Monthly Archives: February, 2013

So What Is the Mediterranean Diet?

The fact that the Mediterranean Diet has led to lower rates of heart disease, stroke and cancer has been known for decades; and the latest study highlighted over the media recently (see here) is on the back of several similar studies done over the years. I had written about one such study in an earlier blog posting in 2008 (see here).

Mediterranean food pyramid

So how many more studies do we need before the guidelines on healthy eating habits are changed by governments from the low-fat high carbohydrate that is so widely advocated? Even in those countries where a greater awareness of what constitutes healthy eating exists, the end-product may not be what the consumer paid for – olive oil is adulterated and/or filtered, garlic is taken as a pill than a freshly-crushed clove and even red wine is not aged and commercially processed so that it is lacking in polyphenols.

olive oil

There are many grades of olive oil – extra virgin being the best

The Mediterranean Diet – low in saturated fat and high in fiber and monounsaturated fat –  includes vegetables, whole grains, fish, legumes, fruit, and moderate red wine, if so inclined. The main cooking fat is olive oil – pure unfiltered virgin olive oil is preferable, although the quality varies quite a bit commercially.

It is interesting to note that this oil has been around since time immemorial and its benefits  mentioned by most of the world’s major religions, whether its the Muslim Hadith (“Consume olive oil and anoint it upon your bodies since it is of the blessed tree”), the Catholic church (“Oil of the Sick”) or the Jewish Talmud which states that frequent consumption of olive oil is good for one’s memory.

But behind the benefits of this diet, a more stark message is revealed: that the typical ‘Western Diet’ is  the antithesis, with processing, additives and chemical substitutes causing many of the lifestyle diseases it is supposed to prevent.

 

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New Drugs – How To Assess If They’re Effective

Reading the media, many are fascinated as to the plethora of new drugs claiming to provide a ‘cure’ against diseases which hitherto were considered incurable. Why, new drugs have even pervaded the social media – pharma companies have started posting widgets on Facebook in a bid to attract readers. Recently, FDA cautioned the drug company Novartis for overstating the benefits of a drug without pointing out the ill-effects (see here).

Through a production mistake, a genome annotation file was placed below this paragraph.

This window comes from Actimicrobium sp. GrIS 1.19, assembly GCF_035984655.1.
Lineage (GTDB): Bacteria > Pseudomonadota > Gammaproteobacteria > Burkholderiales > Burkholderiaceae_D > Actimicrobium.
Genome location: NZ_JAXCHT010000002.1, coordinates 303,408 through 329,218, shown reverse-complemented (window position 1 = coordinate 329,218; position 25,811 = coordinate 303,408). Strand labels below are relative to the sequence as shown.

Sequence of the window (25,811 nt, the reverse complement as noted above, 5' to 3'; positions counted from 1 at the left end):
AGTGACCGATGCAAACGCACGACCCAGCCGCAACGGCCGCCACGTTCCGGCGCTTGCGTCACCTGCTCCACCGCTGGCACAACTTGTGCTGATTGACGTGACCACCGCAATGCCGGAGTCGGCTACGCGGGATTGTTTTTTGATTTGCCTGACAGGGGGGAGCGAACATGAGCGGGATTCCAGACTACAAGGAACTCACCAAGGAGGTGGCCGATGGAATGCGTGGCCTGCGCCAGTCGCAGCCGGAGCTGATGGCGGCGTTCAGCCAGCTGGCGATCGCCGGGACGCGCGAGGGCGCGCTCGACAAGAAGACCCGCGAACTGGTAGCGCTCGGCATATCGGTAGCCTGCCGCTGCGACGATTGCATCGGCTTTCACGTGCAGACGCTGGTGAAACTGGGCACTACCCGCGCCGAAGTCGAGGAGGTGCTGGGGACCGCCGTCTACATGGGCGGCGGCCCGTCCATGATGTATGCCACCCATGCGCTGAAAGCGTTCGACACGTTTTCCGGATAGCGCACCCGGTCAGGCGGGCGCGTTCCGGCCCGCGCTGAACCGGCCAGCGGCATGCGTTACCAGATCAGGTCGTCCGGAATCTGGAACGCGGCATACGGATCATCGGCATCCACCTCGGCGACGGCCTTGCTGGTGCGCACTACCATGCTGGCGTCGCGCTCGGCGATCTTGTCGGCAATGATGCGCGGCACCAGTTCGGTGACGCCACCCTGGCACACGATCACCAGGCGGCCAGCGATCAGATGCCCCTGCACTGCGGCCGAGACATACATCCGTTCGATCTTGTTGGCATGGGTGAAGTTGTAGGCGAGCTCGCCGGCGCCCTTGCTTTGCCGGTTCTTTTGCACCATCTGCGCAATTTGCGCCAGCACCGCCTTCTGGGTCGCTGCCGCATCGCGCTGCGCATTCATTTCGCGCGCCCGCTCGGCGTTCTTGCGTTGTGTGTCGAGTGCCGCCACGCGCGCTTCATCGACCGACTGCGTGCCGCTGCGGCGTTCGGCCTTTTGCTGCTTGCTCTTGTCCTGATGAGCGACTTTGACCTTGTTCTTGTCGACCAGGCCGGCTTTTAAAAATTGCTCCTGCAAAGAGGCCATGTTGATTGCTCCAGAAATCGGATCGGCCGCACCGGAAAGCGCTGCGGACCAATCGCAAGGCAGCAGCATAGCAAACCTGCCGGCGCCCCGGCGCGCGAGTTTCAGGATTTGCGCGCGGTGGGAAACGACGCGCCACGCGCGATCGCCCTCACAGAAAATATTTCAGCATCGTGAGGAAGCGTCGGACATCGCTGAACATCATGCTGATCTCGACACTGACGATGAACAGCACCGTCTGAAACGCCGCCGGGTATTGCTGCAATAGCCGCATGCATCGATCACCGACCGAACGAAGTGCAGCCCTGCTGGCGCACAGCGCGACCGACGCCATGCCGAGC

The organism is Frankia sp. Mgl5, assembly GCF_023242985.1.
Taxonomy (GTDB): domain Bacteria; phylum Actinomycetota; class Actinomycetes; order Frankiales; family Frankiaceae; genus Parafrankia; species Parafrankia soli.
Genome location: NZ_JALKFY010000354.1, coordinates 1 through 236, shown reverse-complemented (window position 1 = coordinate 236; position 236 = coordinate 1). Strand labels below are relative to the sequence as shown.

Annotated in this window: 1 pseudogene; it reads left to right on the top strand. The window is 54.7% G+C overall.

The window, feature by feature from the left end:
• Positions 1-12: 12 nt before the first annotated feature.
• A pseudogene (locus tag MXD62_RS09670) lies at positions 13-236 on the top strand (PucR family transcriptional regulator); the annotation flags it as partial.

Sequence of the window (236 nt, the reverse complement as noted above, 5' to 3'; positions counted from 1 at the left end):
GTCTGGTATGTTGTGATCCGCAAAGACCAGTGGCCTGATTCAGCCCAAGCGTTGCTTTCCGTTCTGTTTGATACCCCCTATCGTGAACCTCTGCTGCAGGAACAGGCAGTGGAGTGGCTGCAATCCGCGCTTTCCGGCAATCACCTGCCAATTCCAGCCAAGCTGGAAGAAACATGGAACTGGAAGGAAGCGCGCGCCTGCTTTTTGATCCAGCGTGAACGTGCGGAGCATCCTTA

Social Media as a Marketing Tool – even Big Pharmas Use It

 

 

This rampant form of advertising naturally may confuse the public about the efficacy of new medications. In fact, its sometimes difficult to know the validity of claims made in the media.

Here are  some tips on how to evaluate the validity of medical news items that you may come across..

  • It is a fact that competition is intense among medical journals, research bodies and medical journals to attract media attention. Media themselves compete with each other to come out with the latest. Try to read the same news from several sources. Obviously, if the item is reported in just one obscure source, it should carry less weight.
  • Look for key-words like suggestive or may (as opposed to will) as this does not always indicate a cause and effect meaning. Many people make hard-core assumptions based on such words.
  • It is the nature of scientific studies that, for a given topic, several would say one thing and a few would say the complete opposite. It is for the trained professional and their peer-groups to make an informed decision to advise consumers. Bear in mind that space is a premium with the mass media and such reports usually omit vital details which will affect accuracy.
  • Separate the wheat from the chaff..make sure the website you’re looking at is a reliable one!
  • Personally, I feel reports originating from researchers and pharma companies should not appear in the mass media without vetting by an appropriate professional body so as to convey the proper perspective to the audience at large. So if a news report originates from a known professional body, this should carry a lot of weight; as opposed to a solitary item in a nondescript health magazine.

The Commonest Cause of Child Deaths in the US

 

Infections? Prematurity? Domestic Violence? No, ladies and gentlemen, motor vehicle accidents remain the number one killer of children in the US, and probably the rest of the developed world too. To a significant extent, proper child safety seats can prevent severe injury. Here are some tips:

 

Child-Safety-Cars-800

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